Health savings accounts and high deductible health insurance can provide benefits to the consumer without increasing government control that inevitably leads to unelected, unaccountable bureaucrats rationing your healthcare. This isn’t speculation but the conclusion of research into 10 years of consumer driven healthcare in the United States.
The benefits include cost reduction, cost containment and at least equal or greater use of preventative care than the current system.
Cost-savings in the first year of instituting a CDH plan relative to a traditional plan ranged from 12% to 21%, remarkably large figures. Moreover, costs appear to grow more slowly under CDH plans than under traditional plans.
The knock on CDH plans has always been that they could cause people to avoid preventative case. Not only does this appear to be false it's the opposite of the truth […] (source)
Thanks to Patient Power which makes a necessary point:
And no, I am not saying that high-deductible insurance plans are right for everyone. Government should not punish people for buying them by enforcing a tax code that encourages people to buy excess insurance. Nor should government make high-deductible plans illegal, as Massachusetts has. (source)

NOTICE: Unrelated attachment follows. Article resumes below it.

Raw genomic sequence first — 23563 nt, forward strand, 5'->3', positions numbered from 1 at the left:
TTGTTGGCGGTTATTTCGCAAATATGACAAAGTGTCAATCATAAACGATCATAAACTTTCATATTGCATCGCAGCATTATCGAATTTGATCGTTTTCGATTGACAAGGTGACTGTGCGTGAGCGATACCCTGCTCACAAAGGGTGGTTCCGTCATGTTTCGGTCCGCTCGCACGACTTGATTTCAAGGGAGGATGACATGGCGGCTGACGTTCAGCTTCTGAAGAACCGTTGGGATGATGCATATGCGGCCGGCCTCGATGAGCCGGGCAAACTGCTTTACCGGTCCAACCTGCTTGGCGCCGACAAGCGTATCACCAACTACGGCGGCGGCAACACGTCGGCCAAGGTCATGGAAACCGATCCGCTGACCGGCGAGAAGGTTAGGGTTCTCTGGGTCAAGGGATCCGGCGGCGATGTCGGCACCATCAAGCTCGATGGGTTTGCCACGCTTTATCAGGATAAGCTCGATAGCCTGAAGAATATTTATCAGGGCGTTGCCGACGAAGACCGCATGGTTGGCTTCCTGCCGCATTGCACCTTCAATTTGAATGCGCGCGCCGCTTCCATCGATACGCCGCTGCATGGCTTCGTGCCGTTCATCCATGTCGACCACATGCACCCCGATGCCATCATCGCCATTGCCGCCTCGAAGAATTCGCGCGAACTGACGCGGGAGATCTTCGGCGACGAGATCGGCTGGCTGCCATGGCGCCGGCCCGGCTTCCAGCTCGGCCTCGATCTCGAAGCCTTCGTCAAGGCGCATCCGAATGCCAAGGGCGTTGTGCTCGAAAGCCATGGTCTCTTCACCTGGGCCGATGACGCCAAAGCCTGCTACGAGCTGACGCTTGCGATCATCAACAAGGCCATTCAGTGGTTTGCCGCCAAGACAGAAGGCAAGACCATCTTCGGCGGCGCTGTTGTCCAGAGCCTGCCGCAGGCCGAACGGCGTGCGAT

And Marginal Revolutions concludes it’s post with:
It's remarkable that in the current debate over how to control health care costs so little attention is being given to the important results of our 10-year experiment with consumer driven health plans.
Well yes, it’s rather hard to discuss anything when one is being called a political terrorist or racist because of disagreeing with Obamacare, and we are being told to quit talking and just get out of the way.
Obama likes to talk about increasing competition with health insurance companies, yet no plan the Democrats have offered works to remove barriers to competing across state lines, or reduce mandated benefits which eliminate high deductible insurance from markets. That this 10-year experiment is also not being mentioned is hardly surprising.
All of that and the initial rush for passage of a bill with such far reaching effects, stopped (so far) only by citizen participation in the public square, makes one wonder if improving our health care is really the goal.